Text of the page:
Virtual Reality, a tech geek dream for decades, was long hobbled by high latency, clunky hardware, and perennially absurd reports on network news. That all changed in 2011, when Palmer Luckey, then 18, built the first Oculus Rift prototype in his parents' garage with iPhone repair money. Awed by its powerful sense of presence, developer John Carmack became a fan and demoed it at E3. The ensuing Kickstarter campaign shattered all fundraising goals, and Facebook controversially bought the rights for a whopping $2 billion -- alienating erstwhile partner Valve Software, the iconic creators of Half-Life/Portal/Steam. A Cambrian explosion of headsets followed: Morpheus, HoloLens, Google Cardboard, Gear VR. But perhaps most interesting is Valve's own counter-project: a breathtaking "room scale" VR set-up with Tron-like "Chaperone" and tracked motion controls called the HTC Vive. With this week's commercial launch of Rift and Vive bringing us to the threshold of a new interactive medium, look inside for guides, notes, and killer apps for this, the stunning arrival of consumer VR. [more inside]
The iEconomy: Apple and Technology Manufacturing. Since January, the New York Times has been running a series of articles "examining the challenges posed by increasingly globalized high-tech industries," with a focus on Apple's business practices. The seventh article in the series was published today: In Technology Wars, Using the Patent as a Sword. Related: For Software, Cracks in the Patent System and Fighters in the Patent War. [more inside]
Apple has adopted new tactics in its patent war against the handheld industry. Last summer, Apple has transferred patents to the patent troll Digitude Innovations, using a shell company operated by Digitude's primary investor, Altitude Capital Partners. In December, Digitude filed suit with the International Trade Commission alleging patent infringement by almost every mobile manufacturers except Apple. (pdf filing) [more inside]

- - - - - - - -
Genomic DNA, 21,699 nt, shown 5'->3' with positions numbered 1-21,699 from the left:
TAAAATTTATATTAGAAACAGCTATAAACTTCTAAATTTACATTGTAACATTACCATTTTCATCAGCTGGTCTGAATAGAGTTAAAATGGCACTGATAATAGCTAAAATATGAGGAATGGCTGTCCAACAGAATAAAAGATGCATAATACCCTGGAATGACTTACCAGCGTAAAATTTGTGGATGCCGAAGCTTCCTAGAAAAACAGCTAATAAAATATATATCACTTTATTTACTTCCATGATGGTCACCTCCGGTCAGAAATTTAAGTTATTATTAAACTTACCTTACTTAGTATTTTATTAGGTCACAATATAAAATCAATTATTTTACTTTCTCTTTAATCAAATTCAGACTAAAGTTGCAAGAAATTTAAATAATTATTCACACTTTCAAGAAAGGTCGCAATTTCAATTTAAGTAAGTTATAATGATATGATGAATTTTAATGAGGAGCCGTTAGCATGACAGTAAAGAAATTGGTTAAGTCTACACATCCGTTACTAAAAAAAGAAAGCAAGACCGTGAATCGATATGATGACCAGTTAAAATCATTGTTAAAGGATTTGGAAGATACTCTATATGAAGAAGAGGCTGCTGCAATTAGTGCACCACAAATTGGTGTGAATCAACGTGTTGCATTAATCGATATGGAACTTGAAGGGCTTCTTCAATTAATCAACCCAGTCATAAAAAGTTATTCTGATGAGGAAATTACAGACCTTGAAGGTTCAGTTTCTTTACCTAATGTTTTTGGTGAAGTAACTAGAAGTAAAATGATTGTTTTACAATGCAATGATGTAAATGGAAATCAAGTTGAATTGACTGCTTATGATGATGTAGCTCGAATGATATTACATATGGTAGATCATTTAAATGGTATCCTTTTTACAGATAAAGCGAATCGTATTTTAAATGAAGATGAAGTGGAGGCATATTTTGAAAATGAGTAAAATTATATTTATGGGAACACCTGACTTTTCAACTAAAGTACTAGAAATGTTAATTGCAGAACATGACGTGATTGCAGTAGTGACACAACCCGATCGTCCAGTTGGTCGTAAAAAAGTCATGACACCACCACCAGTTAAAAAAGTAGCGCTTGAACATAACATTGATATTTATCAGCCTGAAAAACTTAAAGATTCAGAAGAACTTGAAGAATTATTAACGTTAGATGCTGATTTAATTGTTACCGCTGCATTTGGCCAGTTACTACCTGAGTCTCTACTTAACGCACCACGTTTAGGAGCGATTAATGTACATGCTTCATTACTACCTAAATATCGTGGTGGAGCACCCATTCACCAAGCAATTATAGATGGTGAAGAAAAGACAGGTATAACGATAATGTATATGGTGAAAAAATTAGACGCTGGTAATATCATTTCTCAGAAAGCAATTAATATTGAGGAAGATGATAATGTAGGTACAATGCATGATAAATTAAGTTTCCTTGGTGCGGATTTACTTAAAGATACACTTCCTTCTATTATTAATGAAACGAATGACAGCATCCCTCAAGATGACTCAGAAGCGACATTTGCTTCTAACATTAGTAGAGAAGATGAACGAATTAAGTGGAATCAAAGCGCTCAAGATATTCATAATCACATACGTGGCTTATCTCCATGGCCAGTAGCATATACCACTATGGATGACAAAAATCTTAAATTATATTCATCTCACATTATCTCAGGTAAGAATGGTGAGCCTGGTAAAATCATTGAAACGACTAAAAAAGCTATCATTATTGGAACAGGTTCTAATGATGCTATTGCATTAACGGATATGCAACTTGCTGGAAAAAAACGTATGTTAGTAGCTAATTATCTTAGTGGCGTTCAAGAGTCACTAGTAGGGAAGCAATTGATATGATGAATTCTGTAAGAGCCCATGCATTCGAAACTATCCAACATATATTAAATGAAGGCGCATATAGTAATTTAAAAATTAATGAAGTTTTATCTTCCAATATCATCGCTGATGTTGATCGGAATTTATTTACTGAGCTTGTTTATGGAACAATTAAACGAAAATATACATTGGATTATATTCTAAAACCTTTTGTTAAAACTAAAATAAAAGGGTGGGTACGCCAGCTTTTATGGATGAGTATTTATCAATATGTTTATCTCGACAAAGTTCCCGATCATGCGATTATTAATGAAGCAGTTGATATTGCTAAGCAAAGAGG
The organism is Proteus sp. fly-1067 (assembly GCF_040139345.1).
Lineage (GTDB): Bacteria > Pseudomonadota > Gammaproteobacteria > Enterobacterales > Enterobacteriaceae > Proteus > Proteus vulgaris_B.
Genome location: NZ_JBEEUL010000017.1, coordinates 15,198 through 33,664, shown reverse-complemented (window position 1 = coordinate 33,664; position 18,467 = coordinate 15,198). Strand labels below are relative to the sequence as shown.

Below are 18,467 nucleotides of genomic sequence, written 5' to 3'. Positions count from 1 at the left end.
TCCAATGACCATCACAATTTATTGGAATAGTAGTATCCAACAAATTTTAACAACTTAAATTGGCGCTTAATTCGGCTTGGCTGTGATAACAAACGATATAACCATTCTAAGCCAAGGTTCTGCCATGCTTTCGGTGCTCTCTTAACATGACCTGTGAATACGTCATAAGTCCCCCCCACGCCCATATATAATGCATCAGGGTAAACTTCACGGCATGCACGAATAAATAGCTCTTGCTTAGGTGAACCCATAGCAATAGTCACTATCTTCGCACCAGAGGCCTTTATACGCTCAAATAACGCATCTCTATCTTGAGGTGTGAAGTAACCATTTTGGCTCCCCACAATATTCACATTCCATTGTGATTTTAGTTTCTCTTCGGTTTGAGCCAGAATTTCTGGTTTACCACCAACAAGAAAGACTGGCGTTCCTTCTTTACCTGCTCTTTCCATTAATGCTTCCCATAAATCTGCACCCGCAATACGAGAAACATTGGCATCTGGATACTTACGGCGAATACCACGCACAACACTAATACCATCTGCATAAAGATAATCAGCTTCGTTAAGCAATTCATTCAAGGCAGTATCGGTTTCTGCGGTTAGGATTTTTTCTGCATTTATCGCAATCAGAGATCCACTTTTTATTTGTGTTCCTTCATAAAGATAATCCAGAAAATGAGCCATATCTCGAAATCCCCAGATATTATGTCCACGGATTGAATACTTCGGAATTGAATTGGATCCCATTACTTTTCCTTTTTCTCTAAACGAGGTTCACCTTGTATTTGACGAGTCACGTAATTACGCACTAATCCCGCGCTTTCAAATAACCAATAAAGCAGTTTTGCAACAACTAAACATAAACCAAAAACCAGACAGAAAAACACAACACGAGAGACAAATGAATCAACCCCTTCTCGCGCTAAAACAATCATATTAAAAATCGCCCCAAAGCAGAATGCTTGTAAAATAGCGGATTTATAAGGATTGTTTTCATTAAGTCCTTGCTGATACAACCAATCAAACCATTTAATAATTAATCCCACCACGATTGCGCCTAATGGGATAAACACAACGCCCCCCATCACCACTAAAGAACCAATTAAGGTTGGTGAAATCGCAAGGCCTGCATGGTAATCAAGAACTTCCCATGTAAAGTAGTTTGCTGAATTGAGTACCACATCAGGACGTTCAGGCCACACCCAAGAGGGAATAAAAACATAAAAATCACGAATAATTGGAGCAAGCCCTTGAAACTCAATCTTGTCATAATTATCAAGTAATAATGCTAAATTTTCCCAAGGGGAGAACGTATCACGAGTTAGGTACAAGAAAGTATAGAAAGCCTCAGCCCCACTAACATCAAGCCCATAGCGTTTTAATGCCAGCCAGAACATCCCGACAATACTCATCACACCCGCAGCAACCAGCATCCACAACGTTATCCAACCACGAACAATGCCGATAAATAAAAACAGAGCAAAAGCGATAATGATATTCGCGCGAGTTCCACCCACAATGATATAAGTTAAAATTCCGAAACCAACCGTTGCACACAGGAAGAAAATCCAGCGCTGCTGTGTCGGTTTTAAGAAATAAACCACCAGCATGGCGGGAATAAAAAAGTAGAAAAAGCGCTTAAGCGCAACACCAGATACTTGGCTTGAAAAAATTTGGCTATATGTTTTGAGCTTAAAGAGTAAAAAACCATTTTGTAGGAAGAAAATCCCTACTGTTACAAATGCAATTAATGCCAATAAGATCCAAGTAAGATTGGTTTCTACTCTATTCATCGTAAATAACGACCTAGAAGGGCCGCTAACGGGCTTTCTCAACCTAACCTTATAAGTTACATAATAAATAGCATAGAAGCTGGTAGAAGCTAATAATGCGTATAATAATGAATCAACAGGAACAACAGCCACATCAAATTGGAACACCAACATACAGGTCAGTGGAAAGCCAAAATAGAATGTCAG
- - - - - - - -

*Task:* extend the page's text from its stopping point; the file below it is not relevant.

With Apple's release today of its newest iPhone and the HTC Evo 4G released last Friday, video phones are poised to flood the consumer market. All of this raises the uncomfortable question of videophone etiquette and whether David Foster Wallace was right about the problem with videophones (excerpt from Infinite Jest).
This is the biggest ego battle in history. It looked like the beginning of a beautiful friendship. Today, such warmth is in short supply. One well-connected Silicon Valley investor, who did not want to be identified talking about the Google-Apple feud, says he is stunned by the level of rancor he’s witnessed. “It’s World War III. Amazing animosity is motivating two of the most powerful people in the industry,” he says. “This is emotional. This is the biggest ego battle in history. It’s incendiary.”
Apple sues smartphone manufacture HTC for patent infringement. Digital Daily has the court filings, and includes a list of popular HTC Android and Windows Mobile phones targeted in the concurrent ITC Complaint to block importation of those devices into the US. Engadget has a little more information, including HTC's initial response. Listed patents are all seemingly software patents, a controversial area of patent law. (via Daring Fireball)